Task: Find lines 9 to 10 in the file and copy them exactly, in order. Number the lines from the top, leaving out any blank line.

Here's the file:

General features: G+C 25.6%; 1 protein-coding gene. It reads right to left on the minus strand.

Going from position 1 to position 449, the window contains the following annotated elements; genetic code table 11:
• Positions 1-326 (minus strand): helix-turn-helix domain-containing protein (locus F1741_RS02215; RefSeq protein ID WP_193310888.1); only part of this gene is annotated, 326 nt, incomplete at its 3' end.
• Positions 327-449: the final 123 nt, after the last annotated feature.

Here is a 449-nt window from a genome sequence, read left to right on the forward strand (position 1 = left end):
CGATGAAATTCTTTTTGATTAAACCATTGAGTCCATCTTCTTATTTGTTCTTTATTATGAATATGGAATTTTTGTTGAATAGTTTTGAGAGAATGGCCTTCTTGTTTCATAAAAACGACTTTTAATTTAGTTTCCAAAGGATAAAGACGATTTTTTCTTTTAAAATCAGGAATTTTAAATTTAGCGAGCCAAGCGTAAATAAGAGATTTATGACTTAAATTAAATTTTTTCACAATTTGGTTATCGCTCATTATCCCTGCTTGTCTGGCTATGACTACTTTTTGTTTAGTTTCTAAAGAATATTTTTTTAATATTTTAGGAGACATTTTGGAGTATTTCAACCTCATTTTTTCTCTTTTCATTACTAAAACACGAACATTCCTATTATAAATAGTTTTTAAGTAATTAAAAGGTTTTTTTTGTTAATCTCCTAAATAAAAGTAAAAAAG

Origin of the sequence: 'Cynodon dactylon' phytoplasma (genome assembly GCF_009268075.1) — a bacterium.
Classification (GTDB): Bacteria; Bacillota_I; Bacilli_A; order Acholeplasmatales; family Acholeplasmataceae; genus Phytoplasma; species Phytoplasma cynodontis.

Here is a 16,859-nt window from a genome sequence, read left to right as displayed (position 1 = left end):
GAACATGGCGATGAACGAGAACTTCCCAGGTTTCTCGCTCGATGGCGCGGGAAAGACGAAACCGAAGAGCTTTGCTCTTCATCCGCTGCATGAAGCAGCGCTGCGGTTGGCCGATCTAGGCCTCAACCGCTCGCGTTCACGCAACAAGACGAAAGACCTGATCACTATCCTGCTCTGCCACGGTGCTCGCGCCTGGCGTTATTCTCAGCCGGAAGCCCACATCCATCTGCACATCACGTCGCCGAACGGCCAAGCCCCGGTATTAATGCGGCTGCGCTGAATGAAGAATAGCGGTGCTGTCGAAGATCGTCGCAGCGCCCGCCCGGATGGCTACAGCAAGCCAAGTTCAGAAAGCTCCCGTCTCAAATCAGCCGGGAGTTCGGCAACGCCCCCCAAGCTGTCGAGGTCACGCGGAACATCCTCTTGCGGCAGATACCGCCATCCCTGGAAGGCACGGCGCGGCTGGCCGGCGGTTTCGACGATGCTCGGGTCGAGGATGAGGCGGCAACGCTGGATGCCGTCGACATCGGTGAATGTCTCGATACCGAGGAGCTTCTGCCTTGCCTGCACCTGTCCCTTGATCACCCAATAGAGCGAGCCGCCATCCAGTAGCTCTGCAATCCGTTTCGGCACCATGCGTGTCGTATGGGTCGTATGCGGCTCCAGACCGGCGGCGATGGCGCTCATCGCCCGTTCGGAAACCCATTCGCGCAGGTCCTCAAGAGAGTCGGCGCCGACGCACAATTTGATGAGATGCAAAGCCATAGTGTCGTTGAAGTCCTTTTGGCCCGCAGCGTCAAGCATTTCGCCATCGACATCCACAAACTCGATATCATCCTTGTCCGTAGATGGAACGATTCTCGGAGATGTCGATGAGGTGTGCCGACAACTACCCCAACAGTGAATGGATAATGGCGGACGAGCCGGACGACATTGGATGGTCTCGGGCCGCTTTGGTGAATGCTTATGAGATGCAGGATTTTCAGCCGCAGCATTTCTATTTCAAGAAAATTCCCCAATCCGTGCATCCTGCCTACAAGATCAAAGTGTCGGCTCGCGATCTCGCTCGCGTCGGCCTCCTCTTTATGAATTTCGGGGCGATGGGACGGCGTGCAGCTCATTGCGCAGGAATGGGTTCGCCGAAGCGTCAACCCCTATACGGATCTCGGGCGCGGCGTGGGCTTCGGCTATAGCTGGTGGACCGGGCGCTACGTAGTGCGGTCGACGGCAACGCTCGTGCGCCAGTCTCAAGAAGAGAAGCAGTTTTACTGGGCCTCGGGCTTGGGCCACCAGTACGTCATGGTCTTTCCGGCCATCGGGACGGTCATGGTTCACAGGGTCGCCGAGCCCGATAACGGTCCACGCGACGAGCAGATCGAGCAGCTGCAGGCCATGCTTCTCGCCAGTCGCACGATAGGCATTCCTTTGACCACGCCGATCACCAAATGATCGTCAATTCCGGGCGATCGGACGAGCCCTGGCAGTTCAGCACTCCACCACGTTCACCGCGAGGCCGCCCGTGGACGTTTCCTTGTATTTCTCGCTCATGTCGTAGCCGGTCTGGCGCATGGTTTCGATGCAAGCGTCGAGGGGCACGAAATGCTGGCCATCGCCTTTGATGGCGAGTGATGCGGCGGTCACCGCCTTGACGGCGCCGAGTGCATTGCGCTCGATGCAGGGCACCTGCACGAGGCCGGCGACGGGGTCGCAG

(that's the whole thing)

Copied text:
Here is a 16,859-nt window from a genome sequence, read left to right as displayed (position 1 = left end):
GAACATGGCGATGAACGAGAACTTCCCAGGTTTCTCGCTCGATGGCGCGGGAAAGACGAAACCGAAGAGCTTTGCTCTTCATCCGCTGCATGAAGCAGCGCTGCGGTTGGCCGATCTAGGCCTCAACCGCTCGCGTTCACGCAACAAGACGAAAGACCTGATCACTATCCTGCTCTGCCACGGTGCTCGCGCCTGGCGTTATTCTCAGCCGGAAGCCCACATCCATCTGCACATCACGTCGCCGAACGGCCAAGCCCCGGTATTAATGCGGCTGCGCTGAATGAAGAATAGCGGTGCTGTCGAAGATCGTCGCAGCGCCCGCCCGGATGGCTACAGCAAGCCAAGTTCAGAAAGCTCCCGTCTCAAATCAGCCGGGAGTTCGGCAACGCCCCCCAAGCTGTCGAGGTCACGCGGAACATCCTCTTGCGGCAGATACCGCCATCCCTGGAAGGCACGGCGCGGCTGGCCGGCGGTTTCGACGATGCTCGGGTCGAGGATGAGGCGGCAACGCTGGATGCCGTCGACATCGGTGAATGTCTCGATACCGAGGAGCTTCTGCCTTGCCTGCACCTGTCCCTTGATCACCCAATAGAGCGAGCCGCCATCCAGTAGCTCTGCAATCCGTTTCGGCACCATGCGTGTCGTATGGGTCGTATGCGGCTCCAGACCGGCGGCGATGGCGCTCATCGCCCGTTCGGAAACCCATTCGCGCAGGTCCTCAAGAGAGTCGGCGCCGACGCACAATTTGATGAGATGCAAAGCCATAGTGTCGTTGAAGTCCTTTTGGCCCGCAGCGTCAAGCATTTCGCCATCGACATCCACAAACTCGATATCATCCTTGTCCGTAGATGGAACGATTCTCGGAGATGTCGATGAGGTGTGCCGACAACTACCCCAACAGTGAATGGATAATGGCGGACGAGCCGGACGACATTGGATGGTCTCGGGCCGCTTTGGTGAATGCTTATGAGATGCAGGATTTTCAGCCGCAGCATTTCTATTTCAAGAAAATTCCCCAATCCGTGCATCCTGCCTACAAGATCAAAGTGTCGGCTCGCGATCTCGCTCGCGTCGGCCTCCTCTTTATGAATTTCGGGGCGATGGGACGGCGTGCAGCTCATTGCGCAGGAATGGGTTCGCCGAAGCGTCAACCCCTATACGGATCTCGGGCGCGGCGTGGGCTTCGGCTATAGCTGGTGGACCGGGCGCTACGTAGTGCGGTCGACGGCAACGCTCGTGCGCCAGTCTCAAGAAGAGAAGCAGTTTTACTGGGCCTCGGGCTTGGGCCACCAGTACGTCATGGTCTTTCCGGCCATCGGGACGGTCATGGTTCACAGGGTCGCCGAGCCCGATAACGGTCCACGCGACGAGCAGATCGAGCAGCTGCAGGCCATGCTTCTCGCCAGTCGCACGATAGGCATTCCTTTGACCACGCCGATCACCAAATGATCGTCAATTCCGGGCGATCGGACGAGCCCTGGCAGTTCAGCACTCCACCACGTTCACCGCGAGGCCGCCCGTGGACGTTTCCTTGTATTTCTCGCTCATGTCGTAGCCGGTCTGGCGCATGGTTTCGATGCAAGCGTCGAGGGGCACGAAATGCTGGCCATCGCCTTTGATGGCGAGTGATGCGGCGGTCACCGCCTTGACGGCGCCGAGTGCATTGCGCTCGATGCAGGGCACCTGCACGAGGCCGGCGACGGGGTCGCAG